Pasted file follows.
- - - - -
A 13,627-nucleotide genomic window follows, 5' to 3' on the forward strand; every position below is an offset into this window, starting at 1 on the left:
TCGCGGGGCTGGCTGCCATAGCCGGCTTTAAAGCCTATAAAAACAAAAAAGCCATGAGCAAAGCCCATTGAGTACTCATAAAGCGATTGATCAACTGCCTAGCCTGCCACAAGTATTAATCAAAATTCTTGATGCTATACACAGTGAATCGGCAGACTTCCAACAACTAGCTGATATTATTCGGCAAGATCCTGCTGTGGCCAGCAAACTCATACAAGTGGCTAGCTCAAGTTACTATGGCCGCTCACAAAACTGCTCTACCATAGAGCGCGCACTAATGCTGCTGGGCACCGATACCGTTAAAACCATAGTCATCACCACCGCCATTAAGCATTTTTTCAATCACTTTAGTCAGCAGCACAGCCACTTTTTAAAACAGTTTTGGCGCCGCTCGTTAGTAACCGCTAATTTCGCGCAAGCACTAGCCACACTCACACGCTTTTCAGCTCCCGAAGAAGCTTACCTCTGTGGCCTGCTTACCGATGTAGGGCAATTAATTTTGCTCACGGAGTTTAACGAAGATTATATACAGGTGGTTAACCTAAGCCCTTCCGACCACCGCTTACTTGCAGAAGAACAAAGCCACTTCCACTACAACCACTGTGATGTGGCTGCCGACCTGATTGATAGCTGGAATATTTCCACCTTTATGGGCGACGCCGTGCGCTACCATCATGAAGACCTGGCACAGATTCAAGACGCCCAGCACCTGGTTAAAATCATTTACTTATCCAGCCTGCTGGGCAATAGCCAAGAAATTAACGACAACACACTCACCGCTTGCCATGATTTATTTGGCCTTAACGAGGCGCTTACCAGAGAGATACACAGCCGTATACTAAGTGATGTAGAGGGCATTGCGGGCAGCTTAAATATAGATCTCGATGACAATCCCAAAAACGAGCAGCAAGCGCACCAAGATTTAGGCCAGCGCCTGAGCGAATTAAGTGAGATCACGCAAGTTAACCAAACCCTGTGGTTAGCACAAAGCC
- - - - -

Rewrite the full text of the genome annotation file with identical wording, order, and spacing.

A 13,627-nucleotide genomic window follows, 5' to 3' on the forward strand; every position below is an offset into this window, starting at 1 on the left:
TCGCGGGGCTGGCTGCCATAGCCGGCTTTAAAGCCTATAAAAACAAAAAAGCCATGAGCAAAGCCCATTGAGTACTCATAAAGCGATTGATCAACTGCCTAGCCTGCCACAAGTATTAATCAAAATTCTTGATGCTATACACAGTGAATCGGCAGACTTCCAACAACTAGCTGATATTATTCGGCAAGATCCTGCTGTGGCCAGCAAACTCATACAAGTGGCTAGCTCAAGTTACTATGGCCGCTCACAAAACTGCTCTACCATAGAGCGCGCACTAATGCTGCTGGGCACCGATACCGTTAAAACCATAGTCATCACCACCGCCATTAAGCATTTTTTCAATCACTTTAGTCAGCAGCACAGCCACTTTTTAAAACAGTTTTGGCGCCGCTCGTTAGTAACCGCTAATTTCGCGCAAGCACTAGCCACACTCACACGCTTTTCAGCTCCCGAAGAAGCTTACCTCTGTGGCCTGCTTACCGATGTAGGGCAATTAATTTTGCTCACGGAGTTTAACGAAGATTATATACAGGTGGTTAACCTAAGCCCTTCCGACCACCGCTTACTTGCAGAAGAACAAAGCCACTTCCACTACAACCACTGTGATGTGGCTGCCGACCTGATTGATAGCTGGAATATTTCCACCTTTATGGGCGACGCCGTGCGCTACCATCATGAAGACCTGGCACAGATTCAAGACGCCCAGCACCTGGTTAAAATCATTTACTTATCCAGCCTGCTGGGCAATAGCCAAGAAATTAACGACAACACACTCACCGCTTGCCATGATTTATTTGGCCTTAACGAGGCGCTTACCAGAGAGATACACAGCCGTATACTAAGTGATGTAGAGGGCATTGCGGGCAGCTTAAATATAGATCTCGATGACAATCCCAAAAACGAGCAGCAAGCGCACCAAGATTTAGGCCAGCGCCTGAGCGAATTAAGTGAGATCACGCAAGTTAACCAAACCCTGTGGTTAGCACAAAGCC